Senator Mooney also referred to former workers in the TalkTalk company in Waterford. I will meet some of the workers in question on Monday next when I visit Waterford to assess how well the European Globalisation Fund support mechanisms are assisting them. People who have been made redundant by TalkTalk or other companies may assess what types of training supports they may need and use a training support grant to tailor a suite of support services or training opportunities that responds to their specific needs and assists them in the journey back to work.
I am grateful to the Minister of State for his response. While I had originally intended that the matter would be addressed by the Minister for Jobs, Enterprise and Innovation, Deputy Bruton, I understand the reason it is being addressed by a Minister from the Department of Education and Skills as it is related to education. I welcome the various initiatives to which the Minister of State referred. I do not propose to be churlish about them because they are positive and good but they are aimed at the next generation rather than the current generation.
I am pleased the Minister of State also chose to address the specific issue I raised. My argument in this regard is that a proactive approach is needed to enable some of those on the live register to acquire linguistic skills that will allow them to take up opportunities presented by multinational companies. I hope the Department, in liaison with the Department of Jobs, Enterprise and Innovation, will provide opportunities to upskill to unemployed people who have an employment history that could fit in neatly with companies such as PayPal. I expect this important issue will be the subject of interdepartmental discussions. I ask the Minister of State to introduce in any such discussions the idea of recruiting Irish people who may be attracted to return from abroad. Many of these individuals left Ireland because they could not find work and have acquired language skills. I am grateful for the manner in which the Minister of State addressed the issue and appreciate that he understands its urgency.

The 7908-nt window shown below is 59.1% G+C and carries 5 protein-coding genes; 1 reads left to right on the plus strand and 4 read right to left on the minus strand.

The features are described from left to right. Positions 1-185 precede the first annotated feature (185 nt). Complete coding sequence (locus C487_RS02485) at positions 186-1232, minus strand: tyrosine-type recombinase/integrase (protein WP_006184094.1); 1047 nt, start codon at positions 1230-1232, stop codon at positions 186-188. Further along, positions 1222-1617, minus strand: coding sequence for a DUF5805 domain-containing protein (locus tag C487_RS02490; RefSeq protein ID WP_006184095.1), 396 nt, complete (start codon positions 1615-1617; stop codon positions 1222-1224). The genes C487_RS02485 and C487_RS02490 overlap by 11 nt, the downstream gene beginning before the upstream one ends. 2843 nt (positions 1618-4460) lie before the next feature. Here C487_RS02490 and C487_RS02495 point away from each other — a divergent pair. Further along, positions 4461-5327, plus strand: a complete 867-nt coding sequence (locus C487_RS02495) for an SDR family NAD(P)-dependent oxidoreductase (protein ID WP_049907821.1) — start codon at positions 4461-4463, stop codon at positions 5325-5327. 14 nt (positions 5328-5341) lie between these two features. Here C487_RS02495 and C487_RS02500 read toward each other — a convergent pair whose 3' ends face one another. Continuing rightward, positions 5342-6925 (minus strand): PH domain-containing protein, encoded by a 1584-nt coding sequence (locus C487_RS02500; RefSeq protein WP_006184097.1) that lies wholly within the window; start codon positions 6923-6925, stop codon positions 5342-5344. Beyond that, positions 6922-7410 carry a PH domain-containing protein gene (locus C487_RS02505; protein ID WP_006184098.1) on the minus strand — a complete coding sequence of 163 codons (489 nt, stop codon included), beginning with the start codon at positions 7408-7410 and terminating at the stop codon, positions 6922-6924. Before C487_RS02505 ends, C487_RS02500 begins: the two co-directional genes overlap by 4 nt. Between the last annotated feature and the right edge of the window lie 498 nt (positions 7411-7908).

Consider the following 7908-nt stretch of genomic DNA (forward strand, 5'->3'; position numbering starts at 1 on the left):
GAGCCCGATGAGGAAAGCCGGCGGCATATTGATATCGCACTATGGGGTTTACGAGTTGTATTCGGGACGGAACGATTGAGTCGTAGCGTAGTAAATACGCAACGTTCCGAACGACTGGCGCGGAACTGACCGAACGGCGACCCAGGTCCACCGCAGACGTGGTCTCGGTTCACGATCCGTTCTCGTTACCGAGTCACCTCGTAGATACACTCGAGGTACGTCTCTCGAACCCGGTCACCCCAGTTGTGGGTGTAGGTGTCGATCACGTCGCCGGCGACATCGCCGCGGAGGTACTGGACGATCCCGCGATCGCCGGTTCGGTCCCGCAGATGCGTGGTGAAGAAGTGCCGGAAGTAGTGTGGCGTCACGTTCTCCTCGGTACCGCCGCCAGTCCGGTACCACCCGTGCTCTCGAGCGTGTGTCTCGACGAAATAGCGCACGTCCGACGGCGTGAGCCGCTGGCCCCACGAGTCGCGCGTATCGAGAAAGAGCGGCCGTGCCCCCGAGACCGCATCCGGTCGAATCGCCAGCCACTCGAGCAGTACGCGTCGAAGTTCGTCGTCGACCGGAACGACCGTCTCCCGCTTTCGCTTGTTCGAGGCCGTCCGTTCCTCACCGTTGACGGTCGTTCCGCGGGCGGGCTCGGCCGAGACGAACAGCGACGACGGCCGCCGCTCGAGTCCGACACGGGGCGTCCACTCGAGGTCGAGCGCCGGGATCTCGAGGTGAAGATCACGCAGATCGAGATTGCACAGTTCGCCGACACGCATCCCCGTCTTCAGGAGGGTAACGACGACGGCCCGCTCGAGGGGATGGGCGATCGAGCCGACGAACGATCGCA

I thank Senator Mooney and concur with the points he made. Leaders of enterprises who have pointed out particular skills shortages consistently argue that to be an effective member of their teams in centres such as those operated by PayPal, TalkTalk and Hewlett Packard in my home city of Galway, employees must have a high level of proficiency and fluency in a foreign language. They must attain a level close to that of a native speaker because the call centres located here deal with French, German and Italian natives. A considerable period of study and practice in the language in question is required to acquire this level of proficiency. However, the Deputy is correct that a number of people living abroad, including my sister who has been living in Germany for the past five years, have such proficiency and one would hope that many of them will return home to avail of the opportunities we have been discussing.